Compact Fluorescent Light Question

With CFL bulbs being all the rage now, I’ve seen a lot of discussion on the benefits of CFL’s, the colour differences, etc. but I have yet to see any articles on what the production cost is to produce these CFL bulbs. Sure they’re more energy efficient to run, but how much more energy is required to produce them? Also, why do they have to be packaged in thick blister pack, which I’m sure is harder on the environment then the paper boxes that incandescent bulbs come in? What about all the plastic, electronics and glass that are now added to each bulb in regards to creation and disposal?


  • Al

Excellent question to which I don’t have the answer. There is one addition factor and it’s one that is CF’s favor. They last a lot longer than incandescents so if they were used to the maximum extent the total annual production of light bulbs would go down. If they do require more bad stuff to produce/bulb, fewer bulbs would be made.

I do agree that the total lifecycle affect on the environment needs to be considered in assessing the environmental value of products.

The cost (in energy and otherwise) of manufacture is reflected in the price of the cfl’s. If they required so much more energy to produce that it outbalanced their lifetime energy savings, they would not have any lifetime cost advantage over incandescents. But they do, so obviously they don’t require that much energy to produce.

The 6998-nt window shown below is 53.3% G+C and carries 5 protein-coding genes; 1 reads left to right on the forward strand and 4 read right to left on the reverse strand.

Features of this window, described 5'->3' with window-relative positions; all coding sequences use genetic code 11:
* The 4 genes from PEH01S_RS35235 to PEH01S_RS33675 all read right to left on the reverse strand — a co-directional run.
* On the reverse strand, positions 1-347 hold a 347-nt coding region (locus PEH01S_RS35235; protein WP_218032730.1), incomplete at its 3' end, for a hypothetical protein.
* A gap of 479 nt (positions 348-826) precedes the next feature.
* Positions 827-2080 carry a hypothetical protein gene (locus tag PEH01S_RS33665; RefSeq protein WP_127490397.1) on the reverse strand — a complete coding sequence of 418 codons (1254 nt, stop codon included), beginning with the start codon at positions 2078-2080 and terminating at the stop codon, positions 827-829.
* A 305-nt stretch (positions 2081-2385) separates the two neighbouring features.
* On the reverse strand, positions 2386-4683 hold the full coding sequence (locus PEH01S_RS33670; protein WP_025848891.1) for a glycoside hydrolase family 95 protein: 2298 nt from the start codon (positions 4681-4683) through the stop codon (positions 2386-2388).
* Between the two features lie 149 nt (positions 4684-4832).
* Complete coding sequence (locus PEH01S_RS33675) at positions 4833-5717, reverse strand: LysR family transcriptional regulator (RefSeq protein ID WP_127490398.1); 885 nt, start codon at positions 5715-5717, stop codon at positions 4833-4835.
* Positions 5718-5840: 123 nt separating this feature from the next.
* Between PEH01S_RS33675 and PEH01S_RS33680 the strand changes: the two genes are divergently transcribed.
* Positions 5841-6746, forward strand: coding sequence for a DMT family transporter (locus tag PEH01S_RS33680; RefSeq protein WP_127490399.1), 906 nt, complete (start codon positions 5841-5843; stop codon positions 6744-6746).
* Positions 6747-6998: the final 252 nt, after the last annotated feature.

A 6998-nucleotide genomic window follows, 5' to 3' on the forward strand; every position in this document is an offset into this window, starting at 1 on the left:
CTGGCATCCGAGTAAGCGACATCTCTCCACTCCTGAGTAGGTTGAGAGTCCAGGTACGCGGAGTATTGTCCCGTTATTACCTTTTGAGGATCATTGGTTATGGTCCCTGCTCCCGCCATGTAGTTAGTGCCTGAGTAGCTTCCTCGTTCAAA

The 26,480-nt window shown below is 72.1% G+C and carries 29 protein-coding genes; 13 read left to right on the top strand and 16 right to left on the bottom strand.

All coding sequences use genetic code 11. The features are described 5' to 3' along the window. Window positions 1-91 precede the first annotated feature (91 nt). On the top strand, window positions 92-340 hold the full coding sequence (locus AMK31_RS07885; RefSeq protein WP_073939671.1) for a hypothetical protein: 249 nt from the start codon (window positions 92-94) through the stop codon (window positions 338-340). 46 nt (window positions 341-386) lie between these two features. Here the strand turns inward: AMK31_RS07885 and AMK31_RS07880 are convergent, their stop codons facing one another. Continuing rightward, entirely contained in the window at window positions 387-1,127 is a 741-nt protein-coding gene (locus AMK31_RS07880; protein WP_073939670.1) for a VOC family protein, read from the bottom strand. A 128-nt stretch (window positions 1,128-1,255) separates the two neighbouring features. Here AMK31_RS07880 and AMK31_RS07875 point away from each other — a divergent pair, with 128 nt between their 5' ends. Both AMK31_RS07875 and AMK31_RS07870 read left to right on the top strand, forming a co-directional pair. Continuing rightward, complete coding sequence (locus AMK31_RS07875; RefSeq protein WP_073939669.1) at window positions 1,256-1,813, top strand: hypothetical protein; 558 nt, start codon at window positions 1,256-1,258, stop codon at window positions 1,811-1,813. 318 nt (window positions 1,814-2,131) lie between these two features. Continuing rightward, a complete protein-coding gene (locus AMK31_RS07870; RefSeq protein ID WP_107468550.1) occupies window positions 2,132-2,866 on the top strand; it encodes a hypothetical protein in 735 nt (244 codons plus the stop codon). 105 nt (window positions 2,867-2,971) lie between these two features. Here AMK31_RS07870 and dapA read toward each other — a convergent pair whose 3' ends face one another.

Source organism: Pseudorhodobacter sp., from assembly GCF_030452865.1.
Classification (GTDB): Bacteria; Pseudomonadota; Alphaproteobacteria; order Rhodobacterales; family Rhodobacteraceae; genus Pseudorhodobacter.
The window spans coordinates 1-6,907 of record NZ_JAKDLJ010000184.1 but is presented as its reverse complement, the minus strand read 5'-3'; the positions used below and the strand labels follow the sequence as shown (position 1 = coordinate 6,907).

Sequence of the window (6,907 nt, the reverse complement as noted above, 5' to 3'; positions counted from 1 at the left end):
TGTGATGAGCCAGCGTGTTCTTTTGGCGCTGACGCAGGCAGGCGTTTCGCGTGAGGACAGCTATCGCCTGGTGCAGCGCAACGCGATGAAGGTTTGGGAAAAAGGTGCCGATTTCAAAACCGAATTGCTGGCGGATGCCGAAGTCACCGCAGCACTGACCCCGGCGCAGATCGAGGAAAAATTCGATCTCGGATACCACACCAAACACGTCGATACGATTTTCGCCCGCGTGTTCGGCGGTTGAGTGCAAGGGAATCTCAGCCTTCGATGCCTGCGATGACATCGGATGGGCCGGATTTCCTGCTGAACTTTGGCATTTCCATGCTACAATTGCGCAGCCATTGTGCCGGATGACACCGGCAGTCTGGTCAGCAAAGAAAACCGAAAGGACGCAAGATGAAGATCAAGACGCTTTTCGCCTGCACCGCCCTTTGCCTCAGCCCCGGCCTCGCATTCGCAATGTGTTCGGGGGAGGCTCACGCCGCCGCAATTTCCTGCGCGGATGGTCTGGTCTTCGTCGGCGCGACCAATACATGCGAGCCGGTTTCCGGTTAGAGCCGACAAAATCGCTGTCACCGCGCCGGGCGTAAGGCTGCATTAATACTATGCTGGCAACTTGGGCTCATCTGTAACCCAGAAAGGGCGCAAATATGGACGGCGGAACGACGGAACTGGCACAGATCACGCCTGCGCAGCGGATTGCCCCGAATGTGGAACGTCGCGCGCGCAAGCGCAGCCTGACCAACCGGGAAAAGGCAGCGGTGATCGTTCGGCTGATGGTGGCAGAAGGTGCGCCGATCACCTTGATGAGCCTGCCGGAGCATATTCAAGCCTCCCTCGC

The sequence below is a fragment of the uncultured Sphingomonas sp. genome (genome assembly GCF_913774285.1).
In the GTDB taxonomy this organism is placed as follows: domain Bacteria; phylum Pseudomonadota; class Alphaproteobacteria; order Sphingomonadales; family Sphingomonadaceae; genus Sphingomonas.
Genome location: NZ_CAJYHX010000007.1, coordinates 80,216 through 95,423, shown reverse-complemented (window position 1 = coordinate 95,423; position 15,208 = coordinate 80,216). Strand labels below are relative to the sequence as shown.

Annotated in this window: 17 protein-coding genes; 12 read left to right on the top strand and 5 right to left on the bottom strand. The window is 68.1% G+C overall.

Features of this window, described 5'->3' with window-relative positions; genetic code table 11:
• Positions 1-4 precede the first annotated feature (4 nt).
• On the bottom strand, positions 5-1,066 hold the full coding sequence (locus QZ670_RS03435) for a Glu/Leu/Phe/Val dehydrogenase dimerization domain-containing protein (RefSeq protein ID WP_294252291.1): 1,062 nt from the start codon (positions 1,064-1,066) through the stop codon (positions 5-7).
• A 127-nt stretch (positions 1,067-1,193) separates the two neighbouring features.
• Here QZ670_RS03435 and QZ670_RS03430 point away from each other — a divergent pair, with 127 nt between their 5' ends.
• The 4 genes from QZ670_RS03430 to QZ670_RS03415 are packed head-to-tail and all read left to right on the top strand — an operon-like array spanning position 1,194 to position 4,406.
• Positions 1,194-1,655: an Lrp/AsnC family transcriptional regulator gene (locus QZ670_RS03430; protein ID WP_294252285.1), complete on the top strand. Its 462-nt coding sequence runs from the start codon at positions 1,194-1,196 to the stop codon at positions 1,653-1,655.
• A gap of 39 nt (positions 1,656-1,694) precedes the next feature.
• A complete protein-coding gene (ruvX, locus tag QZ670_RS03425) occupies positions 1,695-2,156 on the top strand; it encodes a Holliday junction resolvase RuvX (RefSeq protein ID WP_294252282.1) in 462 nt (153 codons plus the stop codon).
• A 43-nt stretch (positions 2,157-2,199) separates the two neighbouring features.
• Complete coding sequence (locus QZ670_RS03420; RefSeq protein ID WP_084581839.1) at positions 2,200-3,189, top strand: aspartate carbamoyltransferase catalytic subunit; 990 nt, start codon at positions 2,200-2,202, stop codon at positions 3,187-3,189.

This assumes that the manufacturers are unable to externalize any of their costs.

It seems to me that most of these corporate types have taken extensive post doctorate work in shifting part of their production costs onto society at large. :wink:

What is “externalizing” costs?

Partly marketing, partly theft deterrent is my guess. They’re still a relatively big-ticket item when compared to incandescents, which often cost $.50 apiece.

Examples: Dumping your factory waste into the nearby river for downstream people to clean up. Letting your soot, fly ash and noxious gasses go up the smokestack to dirty up the downwind countryside while the noxious gasses precipitate out in rain to destroy the fishing resource in downwind lakes. Ignoring workplace safety and letting society at large take care of the injured. Prior to the enactment of workmen’s compensation legislation the “fellow servan rule” got companies off the hook when a worker was injured by unguarded drive-belts and the like.

Stuff like that.

Re: the blister packs: because CFLs contain mercury, there’s a greater need to protect them in transit and on store shelves. Also, they’re a slightly higher-ticket item than an incandescent, so breaking one is more “oh, shit” than “oh, drat.”